The balloon was put together with the help of senior students at Sydney Secondary College at Blackwattle Bay, who Brand sought to get involved with the project and tasked them with doing a whole stack of materials testing. They tested the styrofoam and how it reacted in zero atmosphere as well as the glue, ensuring it would hold throughout the flight. “The students were putting these materials in a bell jar and sucking the air out of it . . . and checking all of the materials held together – and to protect some of the electronics from the very cold temperatures of about minus 50 Celsius we simply used bubble wrap. … You’d be surprised to know that bubble wrap doesn’t explode when it gets into pretty much zero atmosphere.”

The photos that came back from maximum altitude look “pretty much like that taken from a space shuttle”, Mr Brand said.

“So very dark skies looking at this very thin blue line around the Earth which is our atmosphere and protective layer. It’s a bit scary when you see that photo and realise how thin the Earth’s atmosphere really is.”

When it came time to recover the balloon it was tracked to landing on a field near the small town of Weethalle in NSW, Mr Brand said. “There was nothing growing on it. It seemed to have been abandoned.”

After knocking on a farm door to no avail, he and his son entered the field to locate the balloon. After driving “pretty much right on top of it” it was recovered, allowing for the father and son duo to publish the photos it captured that weren’t sent back live but stored on the camera attached to the balloon.

Mr Brand hopes to do more balloon launches and get schools involved.

“I’ll keep doing this each year and trying to get . . . more interest in the school year earlier in the year. I’m very keen to hear from people that might be interested in getting involved.”

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Sourced & published by Henry Sapiecha

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Sourced & published by Henry Sapiecha

Smart Tape Like Gecko Feet

Posted on January 30, 2008 by dikidee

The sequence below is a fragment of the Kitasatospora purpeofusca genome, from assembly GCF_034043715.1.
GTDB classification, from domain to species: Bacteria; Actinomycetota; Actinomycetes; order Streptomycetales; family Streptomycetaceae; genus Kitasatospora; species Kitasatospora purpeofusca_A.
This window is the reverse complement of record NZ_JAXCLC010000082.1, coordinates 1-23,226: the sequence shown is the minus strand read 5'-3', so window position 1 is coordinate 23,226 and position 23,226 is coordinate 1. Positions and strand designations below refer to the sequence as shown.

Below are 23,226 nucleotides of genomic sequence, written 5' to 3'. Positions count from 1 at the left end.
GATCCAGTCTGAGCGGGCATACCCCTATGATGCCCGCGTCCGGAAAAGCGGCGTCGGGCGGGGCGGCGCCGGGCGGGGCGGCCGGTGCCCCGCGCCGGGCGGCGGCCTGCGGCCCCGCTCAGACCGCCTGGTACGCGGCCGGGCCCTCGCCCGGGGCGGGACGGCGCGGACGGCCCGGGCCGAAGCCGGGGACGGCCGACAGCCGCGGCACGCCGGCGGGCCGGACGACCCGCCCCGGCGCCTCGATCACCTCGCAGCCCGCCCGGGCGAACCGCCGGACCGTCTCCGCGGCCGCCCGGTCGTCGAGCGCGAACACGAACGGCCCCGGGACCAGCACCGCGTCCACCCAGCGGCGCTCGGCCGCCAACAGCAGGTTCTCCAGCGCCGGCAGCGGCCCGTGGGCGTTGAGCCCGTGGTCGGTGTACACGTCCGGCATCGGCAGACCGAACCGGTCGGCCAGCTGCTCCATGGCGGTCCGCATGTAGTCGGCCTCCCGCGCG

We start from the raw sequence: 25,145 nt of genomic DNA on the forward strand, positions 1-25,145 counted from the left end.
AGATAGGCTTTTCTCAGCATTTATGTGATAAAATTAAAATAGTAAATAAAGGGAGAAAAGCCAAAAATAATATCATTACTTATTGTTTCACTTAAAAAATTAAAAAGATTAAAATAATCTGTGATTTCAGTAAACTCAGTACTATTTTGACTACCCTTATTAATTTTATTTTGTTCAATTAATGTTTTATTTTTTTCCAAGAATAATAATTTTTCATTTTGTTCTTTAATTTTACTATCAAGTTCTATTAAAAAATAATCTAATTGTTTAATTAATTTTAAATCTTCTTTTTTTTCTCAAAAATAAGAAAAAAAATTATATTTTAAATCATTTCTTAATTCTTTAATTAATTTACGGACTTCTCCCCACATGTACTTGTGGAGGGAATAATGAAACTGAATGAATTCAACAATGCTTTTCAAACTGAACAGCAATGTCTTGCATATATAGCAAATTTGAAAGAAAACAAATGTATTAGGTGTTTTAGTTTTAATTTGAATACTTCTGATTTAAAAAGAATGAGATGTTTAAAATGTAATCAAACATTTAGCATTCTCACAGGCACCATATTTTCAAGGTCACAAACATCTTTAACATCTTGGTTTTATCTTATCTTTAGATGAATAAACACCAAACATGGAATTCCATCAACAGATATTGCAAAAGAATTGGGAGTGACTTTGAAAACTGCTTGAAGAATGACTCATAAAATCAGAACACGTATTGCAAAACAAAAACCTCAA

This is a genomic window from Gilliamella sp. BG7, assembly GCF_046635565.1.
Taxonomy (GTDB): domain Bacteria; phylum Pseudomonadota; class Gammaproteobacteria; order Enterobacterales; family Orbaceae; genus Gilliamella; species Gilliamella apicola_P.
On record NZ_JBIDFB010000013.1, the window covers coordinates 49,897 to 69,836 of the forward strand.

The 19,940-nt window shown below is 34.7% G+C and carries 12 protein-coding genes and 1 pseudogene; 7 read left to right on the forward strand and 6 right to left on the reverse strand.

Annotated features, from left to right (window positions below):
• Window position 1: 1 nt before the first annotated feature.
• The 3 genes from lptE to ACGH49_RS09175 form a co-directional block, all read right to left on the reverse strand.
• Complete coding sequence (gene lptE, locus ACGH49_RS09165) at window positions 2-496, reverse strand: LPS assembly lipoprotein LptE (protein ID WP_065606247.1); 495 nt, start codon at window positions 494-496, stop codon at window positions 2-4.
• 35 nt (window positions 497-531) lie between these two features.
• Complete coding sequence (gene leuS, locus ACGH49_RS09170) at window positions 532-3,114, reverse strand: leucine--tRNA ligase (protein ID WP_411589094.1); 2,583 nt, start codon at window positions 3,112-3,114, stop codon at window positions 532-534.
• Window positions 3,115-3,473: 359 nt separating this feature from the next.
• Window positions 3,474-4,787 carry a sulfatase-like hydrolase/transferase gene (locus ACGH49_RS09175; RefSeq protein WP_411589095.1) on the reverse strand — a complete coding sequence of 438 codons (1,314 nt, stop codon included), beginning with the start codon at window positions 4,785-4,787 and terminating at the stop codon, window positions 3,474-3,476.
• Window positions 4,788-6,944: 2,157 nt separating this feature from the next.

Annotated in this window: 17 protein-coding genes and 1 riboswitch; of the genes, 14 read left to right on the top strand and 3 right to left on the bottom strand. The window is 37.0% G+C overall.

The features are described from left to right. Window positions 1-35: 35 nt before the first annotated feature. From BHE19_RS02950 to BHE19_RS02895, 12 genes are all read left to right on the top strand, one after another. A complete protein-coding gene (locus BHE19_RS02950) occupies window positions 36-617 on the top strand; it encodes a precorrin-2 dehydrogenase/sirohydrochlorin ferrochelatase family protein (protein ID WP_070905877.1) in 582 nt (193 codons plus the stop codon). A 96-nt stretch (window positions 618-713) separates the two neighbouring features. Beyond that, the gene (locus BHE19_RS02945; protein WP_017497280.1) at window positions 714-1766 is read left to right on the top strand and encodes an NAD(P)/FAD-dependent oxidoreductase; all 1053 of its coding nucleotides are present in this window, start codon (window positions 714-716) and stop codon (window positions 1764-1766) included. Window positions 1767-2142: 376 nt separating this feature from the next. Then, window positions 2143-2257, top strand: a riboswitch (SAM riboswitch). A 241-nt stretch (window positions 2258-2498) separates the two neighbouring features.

gecko feet

Inspired by the gecko feet, University of California, Berkeley have created a new kind of tape.

Conventional adhesive tape sticks when pressed on a surface. A new gecko-inspired synthetic adhesive (GSA) does not stick when it is pressed into a surface, but instead sticks when it slides on the surface. A similar directional adhesion effect allows real geckos to run up walls while rapidly attaching and detaching toes. The gecko-inspired adhesive uses hard plastic microfibers. The plastic is not itself sticky, but the millions of microscopic contacts work together to adhere. The number of contacts automatically increases to handle higher loads. A feature of the hard plastic gecko-inspired adhesive is that no residue is left on surfaces as is left by conventional adhesive tapes.

[Read more …]

Sourced & published by Henry Sapiecha

Mathematics and computers ‘solve’ Rubik’s Cube


PALO ALTO, Calif. (UPI) — U.S. mathematicians say they’ve solved the riddle of the minimum number of moves it takes to solve the Rubik’s Cube puzzle, a figure they call “God’s number.”

A team from Palo Alto, Calif., says every possible scrambled arrangement of the puzzle can be solved in no more than 20 moves, NewScientist.com reported Wednesday.

They combined computing power with mathematical insights to check all 43 quintillion possible jumbled positions the cube can take, says Tomas Rokicki, a programmer who has spent 15 years looking for the least number of moves guaranteed to solve any configuration of the Rubik’s cube.

“The primary breakthrough was figuring out a way to solve so many positions, all at once, at such a fast rate,” Rokicki says.

Previous computer methods solved around 4,000 possible cubes a second by attempting a set of starting moves, then determining if the resulting position was closer to the solution. If not, the computer would throw out those moves and start again.

Rokicki’s key insight was to realize these dead-end moves are actually solutions to a different starting position, which led him to a computer algorithm that could try out 1 billion cubes per second.

The team has dubbed the 20-moves solution “God’s number,” the assumption being that even the Almighty couldn’t solve the puzzle faster, NewScientist said.

Copyright 2010 by United Press International

Sourced & published by Henry sapiecha

Brain scans could steer career choices


IRVINE, Calif. (UPI) — Your talents and abilities could someday be revealed through a brain scan, possibly guiding your career choices, U.S. scientists say.

Neuroscientists at the University of California, Irvine, scanned 6,000 volunteers in an effort to build a brain “map” that could match particular areas to particular skills and knowledge, The Daily Telegraph reported Thursday.

While being scanned, volunteers performed cognitive tests to see if there was a connection between brain and aptitude, the newspaper said.

Researchers said the amount of gray matter, areas of the brain used for computations, and white matter, used for communication, and where they were positioned seemed to suggest how good someone would be at a number of tasks including arithmetic, learning and remembering facts and figures.